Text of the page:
Updated: Sep 14
After a fantastic celebration of the Return of the Plant! in June, we now look to the future of hemp cultivation on American soil. This is the time to mobilize farmers, advocates, consumers, business owners, and environmentalists across the country to work together to develop a robust hemp industry and build a solid foundation for the next hundred years of hemp farming. What opportunities might there be for the hemp industry in this new era, and what challenges could present themselves in the next years?
In this second article of our two-part blog series, our ten Hemp Heroes share their hopes and thoughts about the road ahead for hemp.
Future Opportunities for Hemp
The legalization of hemp farming in the U.S. opens the door for various new opportunities for the hemp industry. Our hemp heroes share their expert opinions on the main opportunities they see for the industry.
CBD & More
The CBD market is currently experiencing steep growth. It grew from a market that was barely noticeable a few years ago that had $190 million in consumer sales of CBD products in 2017. Sales are even expected to grow by more than 600% by 2020. But what other important opportunities are there? According to Courtney Moran, Cannabis Counselor and Attorney at Law, “the potential for hemp in the U.S. has really just begun. We have already seen an explosion in the industry just six months into federal legalization, with several new states producing hemp this production season, an exponential growth in the number of farmers growing in the states that have existing pilot programs, and hemp retail stores popping up all over the country. While the focus right now domestically is mostly on CBD production, we will see the market shift to encourage hemp production for other non-intoxicating cannabinoids as well as the continued growth of both the grain and fiber markets. As the markets for grain and fiber expand, we’ll see a growing number of ways hemp increases value for manufacturers and consumers, resulting in a collateral benefit for the environment and our nation’s farm economy.”
David Bronner, CEO at Dr. Bronner’s also sees the big opportunities for CBD oil. “CBD is on fire right now and we’re just beginning to explore its potential. It seems to be an effective medicine for treating epilepsy in children, and other medical applications are being researched.” Next to this, he shares “hempcrete is big too. We have the potential with hemp to create housing that is less toxic for those living in it and has less impact on the environment.”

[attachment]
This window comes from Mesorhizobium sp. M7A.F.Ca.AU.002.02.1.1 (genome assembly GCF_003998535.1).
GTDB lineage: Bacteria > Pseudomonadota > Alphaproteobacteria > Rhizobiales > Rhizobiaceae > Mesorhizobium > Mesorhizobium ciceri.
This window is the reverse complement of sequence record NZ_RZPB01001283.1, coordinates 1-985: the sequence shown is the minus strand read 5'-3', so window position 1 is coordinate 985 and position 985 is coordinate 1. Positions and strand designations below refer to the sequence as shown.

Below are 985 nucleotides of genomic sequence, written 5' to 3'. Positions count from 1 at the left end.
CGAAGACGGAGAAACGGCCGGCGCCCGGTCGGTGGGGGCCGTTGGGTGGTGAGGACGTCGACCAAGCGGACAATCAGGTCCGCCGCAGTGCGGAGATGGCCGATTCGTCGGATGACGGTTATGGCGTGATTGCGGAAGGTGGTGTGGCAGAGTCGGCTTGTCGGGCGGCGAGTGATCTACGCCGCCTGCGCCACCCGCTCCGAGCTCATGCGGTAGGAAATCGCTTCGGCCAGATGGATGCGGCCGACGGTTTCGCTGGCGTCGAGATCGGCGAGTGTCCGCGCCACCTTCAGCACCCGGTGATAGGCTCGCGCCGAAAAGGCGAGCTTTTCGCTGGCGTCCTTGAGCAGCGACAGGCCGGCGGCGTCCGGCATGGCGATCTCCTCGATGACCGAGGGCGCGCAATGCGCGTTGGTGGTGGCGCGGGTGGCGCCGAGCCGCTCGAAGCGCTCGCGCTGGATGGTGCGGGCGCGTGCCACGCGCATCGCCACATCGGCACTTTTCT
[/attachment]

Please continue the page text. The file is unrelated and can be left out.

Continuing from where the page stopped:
To take full advantage of what hemp has to offer, it has to be integrated into a regenerative organic system. This can provide many benefits, including increasing biodiversity through crop rotation, reversal of erosion, contribution to carbon sequestration, support of pollinator species, and revitalization of rural economies.
Hemp farmer Michael Lewis shares: “The main opportunity that we try to stay focused on is the opportunities hemp brings for diversifying crop cycles and helping to transition farmers to more regeneration practices. Water pollution from unsustainable agricultural practices poses a serious risk to human health and the planet's ecosystems, in most countries it is the leading source of water pollution. Hemp production in long term production systems can help us introduce healthy crops back into to the food system.”
Doug Fine, hemp farmer and author, adds that “Hemp allows small acreage farmers to succeed -- to make real livings, while cultivating organically and helping mitigate climate change by sequestering carbon through soil building practices.”
Hemp seeds are incredibly good for you! Next to a delicious ingredient that can be added to various dishes, they are also packed with nutrients, including essential fatty acids, protein, fiber, and various minerals. “Everyone is talking about CBD right now, but we can't forget about the food and fiber,” says Annie Rouse, co-founder of Anavii Market. “While CBD and cannabinoids will change the future of medicine, hemp foods will change our health patterns. Utilizing this plant effectively can have the potential to significantly reduce healthcare costs and insurance costs while improving people's quality of life.”
Colleen Keahey Lanier, executive director of the HIA thinks there will be a greater variety in how hemp as will be used as a health food ingredient. “It will be known for its nutrient qualities to rival other seed grains. I hope to see it recognized as the superfood that it is and a staple in household pantries. I also believe it's possible that hemp's cannabinoid constituents will become exploited one by one whether the driver is science or marketing alone.”
Other Hemp Uses
Hemp’s potential doesn’t stop with CBD and hemp seeds; virtually every part of the plant can be used. The stalk’s outer bast fiber can be used make textiles, canvas and rope while its woody core, the hurd, is used for paper, construction, and animal bedding. Although currently the annual sales of these types of products are lower than those of for example CBD, some of our hemp heroes see a great future for them. According to Anndrea Hermann founder of TRICC, “there are big opportunities for hemp for fiber, both bast and hurd production, as well as for feed stock animals and companion pet foods.”
Hemp also provides sustainable and biodegradable alternatives to petroleum-based products like plastic. It is already appearing in some commonplace objects, including cars, and could soon find its way into more. The technology is there, but there are still some barriers like the production price of hemp plastics. Indigenous organizer Marcus Grignon specifically sees great potential in “biodegradable plastics, hemp batteries, and materials for the space industry.” Outperforming standard supercapacitors up to 200 percent, hemp-based supercapacitors could indeed be the future of green technology.”